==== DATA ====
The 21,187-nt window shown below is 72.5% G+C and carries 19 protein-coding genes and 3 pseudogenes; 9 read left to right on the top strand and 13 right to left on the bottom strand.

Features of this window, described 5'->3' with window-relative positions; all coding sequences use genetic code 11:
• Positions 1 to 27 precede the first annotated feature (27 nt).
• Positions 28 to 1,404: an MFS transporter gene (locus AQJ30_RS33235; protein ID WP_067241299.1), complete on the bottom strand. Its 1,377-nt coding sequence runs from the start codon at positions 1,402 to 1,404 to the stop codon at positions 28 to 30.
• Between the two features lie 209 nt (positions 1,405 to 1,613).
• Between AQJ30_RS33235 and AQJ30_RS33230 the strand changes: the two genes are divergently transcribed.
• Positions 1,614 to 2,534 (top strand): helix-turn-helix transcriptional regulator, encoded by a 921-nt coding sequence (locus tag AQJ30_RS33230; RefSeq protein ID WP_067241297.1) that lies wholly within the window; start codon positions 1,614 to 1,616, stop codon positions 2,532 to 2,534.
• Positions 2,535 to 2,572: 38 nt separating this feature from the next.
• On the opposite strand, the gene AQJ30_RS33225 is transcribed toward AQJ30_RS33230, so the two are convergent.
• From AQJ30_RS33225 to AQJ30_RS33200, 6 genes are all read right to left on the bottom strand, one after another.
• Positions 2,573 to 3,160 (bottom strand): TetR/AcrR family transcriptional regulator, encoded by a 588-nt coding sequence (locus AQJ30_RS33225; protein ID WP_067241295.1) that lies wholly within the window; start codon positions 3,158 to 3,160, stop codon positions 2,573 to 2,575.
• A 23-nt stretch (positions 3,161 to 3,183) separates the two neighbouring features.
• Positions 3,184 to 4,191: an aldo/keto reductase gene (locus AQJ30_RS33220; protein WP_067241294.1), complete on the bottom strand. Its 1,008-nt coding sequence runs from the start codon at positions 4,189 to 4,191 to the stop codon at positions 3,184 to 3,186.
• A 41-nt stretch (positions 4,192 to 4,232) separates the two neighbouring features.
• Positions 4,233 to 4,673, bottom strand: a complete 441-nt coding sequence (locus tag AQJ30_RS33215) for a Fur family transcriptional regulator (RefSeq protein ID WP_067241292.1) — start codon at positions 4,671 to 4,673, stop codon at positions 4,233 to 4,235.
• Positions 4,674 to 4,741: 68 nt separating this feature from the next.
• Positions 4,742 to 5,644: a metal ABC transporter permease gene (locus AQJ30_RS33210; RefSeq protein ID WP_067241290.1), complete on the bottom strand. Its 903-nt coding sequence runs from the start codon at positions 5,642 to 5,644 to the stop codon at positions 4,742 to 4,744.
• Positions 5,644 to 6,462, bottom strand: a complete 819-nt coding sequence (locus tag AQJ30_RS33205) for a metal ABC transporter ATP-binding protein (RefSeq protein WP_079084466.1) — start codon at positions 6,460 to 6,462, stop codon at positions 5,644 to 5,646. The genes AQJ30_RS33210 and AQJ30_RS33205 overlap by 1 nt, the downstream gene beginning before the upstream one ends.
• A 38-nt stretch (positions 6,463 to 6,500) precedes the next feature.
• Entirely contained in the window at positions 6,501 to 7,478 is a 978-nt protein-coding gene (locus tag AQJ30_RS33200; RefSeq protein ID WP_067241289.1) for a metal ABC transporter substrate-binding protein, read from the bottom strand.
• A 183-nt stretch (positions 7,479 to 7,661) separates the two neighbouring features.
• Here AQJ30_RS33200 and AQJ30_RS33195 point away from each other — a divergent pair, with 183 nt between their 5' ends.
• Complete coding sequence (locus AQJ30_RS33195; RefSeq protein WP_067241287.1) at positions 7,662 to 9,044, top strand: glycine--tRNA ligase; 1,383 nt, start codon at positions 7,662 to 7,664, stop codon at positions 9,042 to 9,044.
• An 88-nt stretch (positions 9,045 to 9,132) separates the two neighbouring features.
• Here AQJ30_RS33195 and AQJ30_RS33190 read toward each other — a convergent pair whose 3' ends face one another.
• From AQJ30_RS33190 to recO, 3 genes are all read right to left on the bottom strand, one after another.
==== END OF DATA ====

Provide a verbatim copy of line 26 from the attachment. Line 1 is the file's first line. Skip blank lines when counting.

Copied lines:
• From AQJ30_RS33190 to recO, 3 genes are all read right to left on the bottom strand, one after another.